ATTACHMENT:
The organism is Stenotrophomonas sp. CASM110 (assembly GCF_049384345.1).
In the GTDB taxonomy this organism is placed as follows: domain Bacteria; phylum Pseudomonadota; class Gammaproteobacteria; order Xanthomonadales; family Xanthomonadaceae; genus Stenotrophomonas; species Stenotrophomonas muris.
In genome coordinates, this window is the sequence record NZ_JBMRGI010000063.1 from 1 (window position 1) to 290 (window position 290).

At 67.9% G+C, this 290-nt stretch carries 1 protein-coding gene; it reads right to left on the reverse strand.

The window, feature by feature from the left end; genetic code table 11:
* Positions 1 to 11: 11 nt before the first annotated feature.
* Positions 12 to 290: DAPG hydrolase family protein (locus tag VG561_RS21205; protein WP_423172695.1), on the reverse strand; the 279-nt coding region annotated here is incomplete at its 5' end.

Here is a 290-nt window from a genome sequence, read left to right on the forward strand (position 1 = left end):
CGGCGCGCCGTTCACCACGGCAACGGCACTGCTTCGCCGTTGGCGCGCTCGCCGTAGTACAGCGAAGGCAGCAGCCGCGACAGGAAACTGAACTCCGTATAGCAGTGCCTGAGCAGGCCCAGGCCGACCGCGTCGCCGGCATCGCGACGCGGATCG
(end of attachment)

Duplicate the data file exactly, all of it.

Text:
The organism is Stenotrophomonas sp. CASM110 (assembly GCF_049384345.1).
In the GTDB taxonomy this organism is placed as follows: domain Bacteria; phylum Pseudomonadota; class Gammaproteobacteria; order Xanthomonadales; family Xanthomonadaceae; genus Stenotrophomonas; species Stenotrophomonas muris.
In genome coordinates, this window is the sequence record NZ_JBMRGI010000063.1 from 1 (window position 1) to 290 (window position 290).

At 67.9% G+C, this 290-nt stretch carries 1 protein-coding gene; it reads right to left on the reverse strand.

The window, feature by feature from the left end; genetic code table 11:
* Positions 1 to 11: 11 nt before the first annotated feature.
* Positions 12 to 290: DAPG hydrolase family protein (locus tag VG561_RS21205; protein WP_423172695.1), on the reverse strand; the 279-nt coding region annotated here is incomplete at its 5' end.

Here is a 290-nt window from a genome sequence, read left to right on the forward strand (position 1 = left end):
CGGCGCGCCGTTCACCACGGCAACGGCACTGCTTCGCCGTTGGCGCGCTCGCCGTAGTACAGCGAAGGCAGCAGCCGCGACAGGAAACTGAACTCCGTATAGCAGTGCCTGAGCAGGCCCAGGCCGACCGCGTCGCCGGCATCGCGACGCGGATCG